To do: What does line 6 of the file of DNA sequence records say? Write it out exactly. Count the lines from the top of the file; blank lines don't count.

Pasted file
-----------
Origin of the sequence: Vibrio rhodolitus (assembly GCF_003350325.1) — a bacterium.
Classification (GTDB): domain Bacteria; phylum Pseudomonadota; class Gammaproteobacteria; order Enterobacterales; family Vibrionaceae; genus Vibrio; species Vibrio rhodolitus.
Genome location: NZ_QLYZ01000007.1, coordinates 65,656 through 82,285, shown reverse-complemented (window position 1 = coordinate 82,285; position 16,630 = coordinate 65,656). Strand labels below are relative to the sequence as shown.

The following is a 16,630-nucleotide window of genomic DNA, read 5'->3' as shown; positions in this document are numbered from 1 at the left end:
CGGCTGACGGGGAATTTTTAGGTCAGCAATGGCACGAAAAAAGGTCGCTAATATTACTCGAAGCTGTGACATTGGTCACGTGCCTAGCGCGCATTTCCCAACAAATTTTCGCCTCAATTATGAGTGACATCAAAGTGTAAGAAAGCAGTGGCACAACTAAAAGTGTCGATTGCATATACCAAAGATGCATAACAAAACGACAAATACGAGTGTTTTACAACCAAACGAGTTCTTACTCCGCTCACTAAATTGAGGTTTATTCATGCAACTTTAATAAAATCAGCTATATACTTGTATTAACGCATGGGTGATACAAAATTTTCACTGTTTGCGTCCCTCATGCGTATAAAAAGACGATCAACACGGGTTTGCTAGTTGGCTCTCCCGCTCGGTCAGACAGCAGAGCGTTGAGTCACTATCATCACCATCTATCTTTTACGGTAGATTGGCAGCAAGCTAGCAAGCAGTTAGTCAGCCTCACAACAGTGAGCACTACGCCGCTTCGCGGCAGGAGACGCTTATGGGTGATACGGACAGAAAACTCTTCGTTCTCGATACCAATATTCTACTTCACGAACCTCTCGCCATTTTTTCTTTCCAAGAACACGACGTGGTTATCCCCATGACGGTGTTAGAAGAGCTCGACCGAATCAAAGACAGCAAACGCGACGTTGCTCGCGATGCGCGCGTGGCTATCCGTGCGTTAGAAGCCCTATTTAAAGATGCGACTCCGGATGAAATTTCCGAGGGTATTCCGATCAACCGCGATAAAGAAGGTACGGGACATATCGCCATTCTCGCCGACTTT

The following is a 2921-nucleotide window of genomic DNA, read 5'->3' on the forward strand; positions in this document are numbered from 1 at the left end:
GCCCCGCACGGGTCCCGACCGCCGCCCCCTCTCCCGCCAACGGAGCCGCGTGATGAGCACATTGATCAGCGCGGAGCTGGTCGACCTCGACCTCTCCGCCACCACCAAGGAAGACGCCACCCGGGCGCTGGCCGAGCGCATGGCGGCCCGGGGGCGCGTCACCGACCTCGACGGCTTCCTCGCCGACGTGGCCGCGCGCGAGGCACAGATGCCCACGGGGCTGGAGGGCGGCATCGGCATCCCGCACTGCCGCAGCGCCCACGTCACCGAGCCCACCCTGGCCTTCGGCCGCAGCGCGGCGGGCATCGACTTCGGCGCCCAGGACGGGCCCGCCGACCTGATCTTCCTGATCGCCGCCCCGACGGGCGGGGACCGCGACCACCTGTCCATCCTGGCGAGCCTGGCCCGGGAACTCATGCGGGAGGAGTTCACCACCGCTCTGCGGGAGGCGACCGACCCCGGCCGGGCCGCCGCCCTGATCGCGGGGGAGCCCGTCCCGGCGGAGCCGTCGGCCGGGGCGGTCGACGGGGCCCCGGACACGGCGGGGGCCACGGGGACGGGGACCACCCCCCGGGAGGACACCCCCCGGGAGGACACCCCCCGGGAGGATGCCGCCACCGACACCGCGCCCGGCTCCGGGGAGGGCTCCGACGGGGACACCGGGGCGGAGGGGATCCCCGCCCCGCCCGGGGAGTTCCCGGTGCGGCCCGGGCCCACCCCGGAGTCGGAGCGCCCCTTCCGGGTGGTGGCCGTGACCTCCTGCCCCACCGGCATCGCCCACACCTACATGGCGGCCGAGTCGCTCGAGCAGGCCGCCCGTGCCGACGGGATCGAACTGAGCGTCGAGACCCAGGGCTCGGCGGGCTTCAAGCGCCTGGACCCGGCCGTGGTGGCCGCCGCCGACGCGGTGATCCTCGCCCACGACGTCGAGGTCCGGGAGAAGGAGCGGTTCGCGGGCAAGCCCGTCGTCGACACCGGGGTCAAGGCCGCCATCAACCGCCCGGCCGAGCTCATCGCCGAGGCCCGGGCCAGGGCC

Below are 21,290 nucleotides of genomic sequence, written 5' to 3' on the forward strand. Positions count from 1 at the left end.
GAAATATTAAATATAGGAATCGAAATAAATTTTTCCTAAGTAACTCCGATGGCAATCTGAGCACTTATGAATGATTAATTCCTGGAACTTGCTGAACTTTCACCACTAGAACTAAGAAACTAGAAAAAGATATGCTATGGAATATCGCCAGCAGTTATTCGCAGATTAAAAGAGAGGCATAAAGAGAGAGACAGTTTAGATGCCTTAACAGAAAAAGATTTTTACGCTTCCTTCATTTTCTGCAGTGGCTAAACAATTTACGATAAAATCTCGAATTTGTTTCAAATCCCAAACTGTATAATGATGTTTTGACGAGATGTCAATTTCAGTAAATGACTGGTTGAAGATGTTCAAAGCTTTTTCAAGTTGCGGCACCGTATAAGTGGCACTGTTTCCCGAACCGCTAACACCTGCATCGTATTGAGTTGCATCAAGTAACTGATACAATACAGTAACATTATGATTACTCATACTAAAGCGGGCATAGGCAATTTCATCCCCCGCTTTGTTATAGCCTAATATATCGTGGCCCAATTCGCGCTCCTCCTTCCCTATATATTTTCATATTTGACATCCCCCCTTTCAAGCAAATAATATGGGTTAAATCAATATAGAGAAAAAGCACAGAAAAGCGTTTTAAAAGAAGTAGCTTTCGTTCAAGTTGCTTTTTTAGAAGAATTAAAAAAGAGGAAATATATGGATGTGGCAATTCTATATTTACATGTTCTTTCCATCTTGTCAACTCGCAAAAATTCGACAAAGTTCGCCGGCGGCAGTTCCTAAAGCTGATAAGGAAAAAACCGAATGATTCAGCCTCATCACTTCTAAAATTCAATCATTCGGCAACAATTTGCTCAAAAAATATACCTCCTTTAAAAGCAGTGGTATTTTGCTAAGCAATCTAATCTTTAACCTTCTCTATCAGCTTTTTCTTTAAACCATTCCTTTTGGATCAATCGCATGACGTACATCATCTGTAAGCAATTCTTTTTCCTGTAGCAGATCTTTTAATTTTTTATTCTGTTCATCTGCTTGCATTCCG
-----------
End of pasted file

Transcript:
The following is a 2921-nucleotide window of genomic DNA, read 5'->3' on the forward strand; positions in this document are numbered from 1 at the left end: